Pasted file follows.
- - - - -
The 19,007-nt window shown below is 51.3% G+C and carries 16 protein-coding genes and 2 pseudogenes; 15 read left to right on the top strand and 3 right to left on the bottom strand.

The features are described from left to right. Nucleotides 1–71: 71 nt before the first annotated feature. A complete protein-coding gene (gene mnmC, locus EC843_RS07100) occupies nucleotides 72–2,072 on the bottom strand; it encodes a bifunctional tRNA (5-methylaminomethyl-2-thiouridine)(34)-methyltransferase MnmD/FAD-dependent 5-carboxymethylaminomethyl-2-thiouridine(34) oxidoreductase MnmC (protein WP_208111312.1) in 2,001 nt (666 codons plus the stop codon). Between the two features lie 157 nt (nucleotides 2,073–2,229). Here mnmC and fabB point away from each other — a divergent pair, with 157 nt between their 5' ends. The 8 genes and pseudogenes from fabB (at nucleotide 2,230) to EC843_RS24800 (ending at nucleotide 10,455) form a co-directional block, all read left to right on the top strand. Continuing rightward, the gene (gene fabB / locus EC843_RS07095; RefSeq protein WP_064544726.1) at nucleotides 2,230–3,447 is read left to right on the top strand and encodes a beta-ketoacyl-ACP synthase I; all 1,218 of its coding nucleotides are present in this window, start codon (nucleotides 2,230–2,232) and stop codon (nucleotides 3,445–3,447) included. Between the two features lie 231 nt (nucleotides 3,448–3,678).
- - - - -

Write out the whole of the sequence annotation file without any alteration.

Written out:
The 19,007-nt window shown below is 51.3% G+C and carries 16 protein-coding genes and 2 pseudogenes; 15 read left to right on the top strand and 3 right to left on the bottom strand.

The features are described from left to right. Nucleotides 1–71: 71 nt before the first annotated feature. A complete protein-coding gene (gene mnmC, locus EC843_RS07100) occupies nucleotides 72–2,072 on the bottom strand; it encodes a bifunctional tRNA (5-methylaminomethyl-2-thiouridine)(34)-methyltransferase MnmD/FAD-dependent 5-carboxymethylaminomethyl-2-thiouridine(34) oxidoreductase MnmC (protein WP_208111312.1) in 2,001 nt (666 codons plus the stop codon). Between the two features lie 157 nt (nucleotides 2,073–2,229). Here mnmC and fabB point away from each other — a divergent pair, with 157 nt between their 5' ends. The 8 genes and pseudogenes from fabB (at nucleotide 2,230) to EC843_RS24800 (ending at nucleotide 10,455) form a co-directional block, all read left to right on the top strand. Continuing rightward, the gene (gene fabB / locus EC843_RS07095; RefSeq protein WP_064544726.1) at nucleotides 2,230–3,447 is read left to right on the top strand and encodes a beta-ketoacyl-ACP synthase I; all 1,218 of its coding nucleotides are present in this window, start codon (nucleotides 2,230–2,232) and stop codon (nucleotides 3,445–3,447) included. Between the two features lie 231 nt (nucleotides 3,448–3,678).